Elton Trueblood. · Rating details · 90 ratings · 16 reviews. The Humor of Christ inspires Christians to redraw their pictures of Christ and to add a persistent . there is good evidence that Jesus taught with humor and used irony, and . “The Humor of Christ” by Elton Trueblood, HarpersCollins. Donor challenge: Your generous donation will be matched 2-to-1 right now. Your $5 becomes $15! Dear Internet Archive Supporter,. I ask only once a year.
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Goodreads helps you keep track of books you want to read. Want to Read saving…. Want to Read Currently Reading Read. Refresh and try again. Open Preview See a Problem? Thanks for telling us about the problem. Return to Book Page. The Humor of Christ: The Humor of Christ inspires Christians to redraw their pictures of Christ and to add a persistent biblical detail, the note of humor.
Throughout the Gospels, Christ employed humor for the sake of truth and many of his teachings, when seen in this light, become brilliantly clear for the first time. Irony, satire, paradox, even laughter itself help clarify Christ’s famous p The Humor of Christ inspires Christians to redraw their pictures of Christ and to add a persistent biblical detail, the note of humor. Irony, satire, paradox, even laughter itself help clarify Christ’s famous parables, His brief sayings, and important events in His life.
In a valuable appendix 30 humorous Gospel passages are listed for further study. Paperbackpages. To see what your friends thought of this book, please sign up. To ask other readers questions about The Humor of Christplease sign up. Lists with This Book.
This book is not yet featured on Listopia. Jul 07, Iris Odelle rated it it was amazing. I was really excited to read this book when I discovered it at our church library. Being a rather jokey person myself, I tend to see the humor in the Bible more than the average Joe, so I enjoyed finding someone who agreed with me and had done a lot of research.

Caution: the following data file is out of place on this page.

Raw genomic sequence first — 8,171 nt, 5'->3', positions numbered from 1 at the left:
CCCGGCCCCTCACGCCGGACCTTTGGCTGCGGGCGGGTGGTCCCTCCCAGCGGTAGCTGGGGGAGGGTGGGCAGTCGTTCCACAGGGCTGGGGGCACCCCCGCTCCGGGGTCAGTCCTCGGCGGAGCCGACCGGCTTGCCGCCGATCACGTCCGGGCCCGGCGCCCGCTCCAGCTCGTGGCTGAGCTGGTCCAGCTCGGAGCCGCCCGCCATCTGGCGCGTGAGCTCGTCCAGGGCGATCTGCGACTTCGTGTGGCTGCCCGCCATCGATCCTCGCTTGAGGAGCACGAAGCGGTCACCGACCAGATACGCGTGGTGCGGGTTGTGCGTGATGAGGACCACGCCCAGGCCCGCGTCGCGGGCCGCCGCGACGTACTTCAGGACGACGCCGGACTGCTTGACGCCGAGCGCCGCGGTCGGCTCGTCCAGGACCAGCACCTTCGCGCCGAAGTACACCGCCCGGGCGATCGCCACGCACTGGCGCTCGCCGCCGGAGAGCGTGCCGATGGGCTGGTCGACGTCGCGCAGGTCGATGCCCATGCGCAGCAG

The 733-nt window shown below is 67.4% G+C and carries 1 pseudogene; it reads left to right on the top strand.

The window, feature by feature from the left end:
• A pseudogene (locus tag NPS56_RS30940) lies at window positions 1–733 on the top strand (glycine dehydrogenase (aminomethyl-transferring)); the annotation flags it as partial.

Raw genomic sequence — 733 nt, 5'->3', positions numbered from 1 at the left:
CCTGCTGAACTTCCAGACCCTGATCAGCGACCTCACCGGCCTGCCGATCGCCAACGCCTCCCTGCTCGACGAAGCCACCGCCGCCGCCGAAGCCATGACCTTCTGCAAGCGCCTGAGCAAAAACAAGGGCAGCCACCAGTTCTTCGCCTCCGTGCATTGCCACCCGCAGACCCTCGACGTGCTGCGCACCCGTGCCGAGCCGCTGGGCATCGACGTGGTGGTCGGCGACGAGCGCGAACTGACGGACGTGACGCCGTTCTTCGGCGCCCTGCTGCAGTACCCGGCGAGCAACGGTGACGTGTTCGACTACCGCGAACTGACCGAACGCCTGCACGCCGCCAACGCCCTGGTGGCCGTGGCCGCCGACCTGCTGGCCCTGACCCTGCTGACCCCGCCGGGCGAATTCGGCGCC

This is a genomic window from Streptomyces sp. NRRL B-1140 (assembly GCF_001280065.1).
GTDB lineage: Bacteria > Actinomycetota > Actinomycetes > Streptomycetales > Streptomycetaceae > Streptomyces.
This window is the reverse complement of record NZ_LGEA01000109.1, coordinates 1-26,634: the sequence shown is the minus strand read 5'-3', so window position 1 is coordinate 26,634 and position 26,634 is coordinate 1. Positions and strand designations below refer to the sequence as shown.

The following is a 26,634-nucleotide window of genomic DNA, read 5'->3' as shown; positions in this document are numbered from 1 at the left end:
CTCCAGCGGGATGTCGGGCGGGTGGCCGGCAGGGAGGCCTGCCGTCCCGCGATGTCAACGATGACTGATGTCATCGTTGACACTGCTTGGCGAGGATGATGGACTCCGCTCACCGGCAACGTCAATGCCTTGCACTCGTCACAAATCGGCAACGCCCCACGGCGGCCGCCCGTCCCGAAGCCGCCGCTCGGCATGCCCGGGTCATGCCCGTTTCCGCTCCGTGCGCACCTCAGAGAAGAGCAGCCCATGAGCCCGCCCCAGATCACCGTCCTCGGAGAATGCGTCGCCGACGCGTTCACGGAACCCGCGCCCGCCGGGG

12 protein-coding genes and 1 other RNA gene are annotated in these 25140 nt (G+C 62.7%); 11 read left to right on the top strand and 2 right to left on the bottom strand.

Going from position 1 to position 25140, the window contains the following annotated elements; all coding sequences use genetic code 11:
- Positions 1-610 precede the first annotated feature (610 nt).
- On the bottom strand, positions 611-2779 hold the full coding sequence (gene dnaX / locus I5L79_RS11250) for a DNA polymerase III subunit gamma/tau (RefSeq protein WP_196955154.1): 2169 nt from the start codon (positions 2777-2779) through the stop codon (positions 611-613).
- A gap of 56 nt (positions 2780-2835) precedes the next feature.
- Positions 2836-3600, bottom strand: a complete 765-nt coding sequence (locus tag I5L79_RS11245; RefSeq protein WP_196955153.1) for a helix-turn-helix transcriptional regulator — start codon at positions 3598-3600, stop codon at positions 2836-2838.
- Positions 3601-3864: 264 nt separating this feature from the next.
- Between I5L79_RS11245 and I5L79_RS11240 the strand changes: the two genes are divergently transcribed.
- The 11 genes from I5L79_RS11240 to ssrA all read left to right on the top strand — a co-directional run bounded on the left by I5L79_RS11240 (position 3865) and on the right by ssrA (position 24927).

It reads something like a long essay, split into chapters, but was still very interesting and easy to read, when I wasn’t distracted. What I found best about the book was that it made Jesus seem more like a real person, not just an idea I was really excited to read this book when I discovered it at our church library.
What I found best about the book was that it made Jesus seem more like a real person, not just an idea floating around out there. And he’s got a vibrant sense of humor. Jun 10, Dean Summers rated it it was amazing Shelves: Elton Trueblood has tackled a difficult, neglected, but vital topic for understanding the Bible in general and Jesus in particular.
Humor does not always survive intact from one culture to another.
The Humor of Christ – Elton Trueblood – Google Books
Small wonder that so many people are left with the impression that the Bible is a dull, humorless book, and that Jesus is a dull, humor Elton Trueblood has tackled a difficult, neglected, but vital topic for understanding the Bible in general and Jesus in particular.
Small wonder that so many people are left with the impression that the Bible is a dull, humorless book, and that Jesus is a dull, humorless man. Trueblood knows a different Jesus—one who often had a wry smile and a twinkle in his eye, one who laughed out loud with full-hearted, infectious laughter, who got invited to parties, who was the life of the party, who joked with his friends and lampooned his adversaries, inviting us all to laugh at ourselves—at the way we take ourselves so seriously.
May 15, Mark Oppenlander rated it liked it Shelves: Here is another book I rescued from a stack of donations to the SPU Library that were on their way to be discarded or destroyed and before anyone protests, this is usually done only because one or more copies of the donated book are already held in SPU’s general collection.
I grabbed this slim volume from the stack because it was free, because the title intrigued me and because I recognized the author, Elton Trueblood, as a well-known 20th century Quaker theologian. Although I enjoyed the book, Here is another book I rescued from a stack of donations to the SPU Library that were on their way to be discarded or destroyed and before anyone protests, this is usually done only because one or more copies of the donated book are already held in SPU’s general collection.
Although I enjoyed the book, I did not find it particularly profound. Trueblood’s stated goal is to get Christians moving away from the notion that the historical figure of Jesus was a somber, gloomy figure focused on carefully creating a new orthodoxy. He calls the humor of Christ a “neglected aspect” of his human incarnation. Perhaps this gloomy, serious Jesus was a significant obstacle in when this book was first published – and perhaps it still is a problem in some circles.
But since those that I associate with do not make this error, I found Trueblood’s points easily won and not hard to defense; he is preaching to the choir. Trueblood does walk through a number of examples of Jesus’ use of humor, pointing out irony, satire and ridicule.